Thursday, September 4, 2014

Cleaners in Singapore

Recently, I spoke with an elderly cleaner aunty at a hawker centre. She seemed to be in her 70s, shrivelled skin and her hands were shaking as she held the food-stained tray with one hand and wiped the table with her other hand.

There have been quite a bit of news recently about this thing called Progressive Wage Model being legislated within the cleaning sector, and i wondered how it has impacted cleaners like herself in Singapore. 

She shares that she now earns $1,100 each month, since the Progressive Wage Model was lobbied by NTUC in recent years (compared to a stagnant $800 monthly salary). She also hopes to earn more also as finances are tight for her, with medical bills and rental take up the bulk of her salary. It is crazy because looking at the amount of work she does everyday, she deserves so much more. And what makes it worse, most people don't even appreciate the work the cleaners do. I can't say I do a lot for them but well I do hope to brighten their day by smiling more and talking to them. 

With PWM being legislated as of 1st September, cleaners can now expect a career path where there is a built-in progressive wage structure to be adhered by cleaning companies who used to pay cleaners low wages, to maximize profit margins. So instead on cost and headcount, companies now compete, based on productivity instead.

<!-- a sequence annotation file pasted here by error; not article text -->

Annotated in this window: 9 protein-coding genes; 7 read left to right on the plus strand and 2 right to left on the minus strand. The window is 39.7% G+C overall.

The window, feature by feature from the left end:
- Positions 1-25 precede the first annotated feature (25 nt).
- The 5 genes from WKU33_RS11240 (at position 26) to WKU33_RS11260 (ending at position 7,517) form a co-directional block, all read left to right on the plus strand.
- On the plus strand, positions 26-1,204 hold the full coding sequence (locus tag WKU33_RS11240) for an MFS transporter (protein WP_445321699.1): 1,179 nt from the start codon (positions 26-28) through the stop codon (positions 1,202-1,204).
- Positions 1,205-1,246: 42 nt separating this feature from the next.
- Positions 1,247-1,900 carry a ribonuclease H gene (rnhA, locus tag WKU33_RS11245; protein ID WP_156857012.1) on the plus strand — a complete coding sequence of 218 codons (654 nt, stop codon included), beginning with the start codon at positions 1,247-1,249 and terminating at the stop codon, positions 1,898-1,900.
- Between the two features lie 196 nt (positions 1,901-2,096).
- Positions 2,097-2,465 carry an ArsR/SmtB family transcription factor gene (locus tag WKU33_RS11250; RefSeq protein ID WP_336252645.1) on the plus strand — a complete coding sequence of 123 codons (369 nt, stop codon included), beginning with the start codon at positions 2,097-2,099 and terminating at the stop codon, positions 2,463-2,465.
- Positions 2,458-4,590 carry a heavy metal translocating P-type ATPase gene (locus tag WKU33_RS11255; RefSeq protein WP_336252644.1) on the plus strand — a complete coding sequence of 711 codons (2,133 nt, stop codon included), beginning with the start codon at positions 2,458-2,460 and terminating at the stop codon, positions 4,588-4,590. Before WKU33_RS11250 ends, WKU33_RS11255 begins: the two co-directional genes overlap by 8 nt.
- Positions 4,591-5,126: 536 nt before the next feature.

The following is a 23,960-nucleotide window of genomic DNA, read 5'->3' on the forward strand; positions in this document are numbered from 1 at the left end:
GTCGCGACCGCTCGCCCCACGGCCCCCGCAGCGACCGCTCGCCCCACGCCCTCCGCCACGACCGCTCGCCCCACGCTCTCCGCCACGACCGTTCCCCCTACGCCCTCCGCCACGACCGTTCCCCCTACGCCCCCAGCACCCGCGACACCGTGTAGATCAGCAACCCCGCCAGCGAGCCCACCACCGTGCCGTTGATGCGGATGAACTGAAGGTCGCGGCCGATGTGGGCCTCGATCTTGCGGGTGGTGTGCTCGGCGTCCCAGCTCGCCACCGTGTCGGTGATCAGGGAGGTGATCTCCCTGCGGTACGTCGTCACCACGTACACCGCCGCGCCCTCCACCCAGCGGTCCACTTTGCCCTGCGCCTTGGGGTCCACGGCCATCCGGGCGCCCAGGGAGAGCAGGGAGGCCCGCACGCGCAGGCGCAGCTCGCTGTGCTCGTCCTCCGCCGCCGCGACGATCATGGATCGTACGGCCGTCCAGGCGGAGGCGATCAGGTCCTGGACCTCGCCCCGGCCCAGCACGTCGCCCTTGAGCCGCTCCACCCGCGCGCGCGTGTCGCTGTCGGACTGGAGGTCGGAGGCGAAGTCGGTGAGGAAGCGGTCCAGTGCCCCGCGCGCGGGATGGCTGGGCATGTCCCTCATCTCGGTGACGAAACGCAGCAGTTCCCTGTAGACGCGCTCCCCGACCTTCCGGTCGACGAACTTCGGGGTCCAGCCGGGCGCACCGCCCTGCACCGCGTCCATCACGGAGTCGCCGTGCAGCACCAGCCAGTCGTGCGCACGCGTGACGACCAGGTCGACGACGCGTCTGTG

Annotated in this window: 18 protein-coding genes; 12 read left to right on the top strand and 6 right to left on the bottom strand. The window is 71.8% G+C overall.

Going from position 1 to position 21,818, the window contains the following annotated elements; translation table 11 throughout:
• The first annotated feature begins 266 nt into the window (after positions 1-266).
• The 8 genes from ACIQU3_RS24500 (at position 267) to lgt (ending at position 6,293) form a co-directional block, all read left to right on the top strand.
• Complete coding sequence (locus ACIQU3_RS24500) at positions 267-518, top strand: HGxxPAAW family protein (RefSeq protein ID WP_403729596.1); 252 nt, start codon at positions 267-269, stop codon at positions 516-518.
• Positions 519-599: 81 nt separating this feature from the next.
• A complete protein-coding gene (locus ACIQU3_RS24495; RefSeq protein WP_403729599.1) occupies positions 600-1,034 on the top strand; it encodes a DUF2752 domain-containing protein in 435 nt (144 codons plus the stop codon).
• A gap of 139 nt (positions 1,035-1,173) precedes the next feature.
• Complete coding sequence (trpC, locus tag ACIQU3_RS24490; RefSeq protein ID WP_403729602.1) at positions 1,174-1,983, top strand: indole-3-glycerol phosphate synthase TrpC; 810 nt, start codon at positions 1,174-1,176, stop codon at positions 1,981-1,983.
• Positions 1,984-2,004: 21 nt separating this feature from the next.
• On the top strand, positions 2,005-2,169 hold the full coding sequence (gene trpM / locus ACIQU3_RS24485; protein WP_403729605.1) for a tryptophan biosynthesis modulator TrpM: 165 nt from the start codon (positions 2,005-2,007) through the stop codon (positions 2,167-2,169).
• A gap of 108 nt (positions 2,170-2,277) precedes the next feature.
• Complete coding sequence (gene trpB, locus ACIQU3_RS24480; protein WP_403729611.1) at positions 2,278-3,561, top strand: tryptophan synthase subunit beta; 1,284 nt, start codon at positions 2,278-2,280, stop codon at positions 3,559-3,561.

The new legislation for PWM which cleaners can look forward to includes:
·      Increase to a base wage of at least $1,000
·      Acquire new skills (e.g. operating cleaning machines which makes work easier)
·      More ladders implemented for career progression for all cleaners, both outdoor and indoor
·      Wage increase each year with added productivity and value to the company (no more stagnation of wages)
From the Progressive Wage Model shown below, you are able to see the wage rate given to the following industries:

Something that NTUC Secretary General Lim Swee Say mentioned recently that struck a chord with me: “We believe that, starting from today, we should no longer look at our cleaners as cheap labour. Starting from today, let us look together to treat our cleaners as a manpower resource ... just like the way we treat other (types of) manpower.”

Indeed, these are the people we should appreciate because without them, we'd not be able to enjoy a clean environment. 

How often do we get to thank them and show them how much we appreciate their work?

I do hope that the relevant employers would take into consideration the pay adjustments of hardworking individuals, so that they are able to enjoy a better standard of living. In fact, PWM should be applied to all other sectors too and not just limited to the cleaning sector.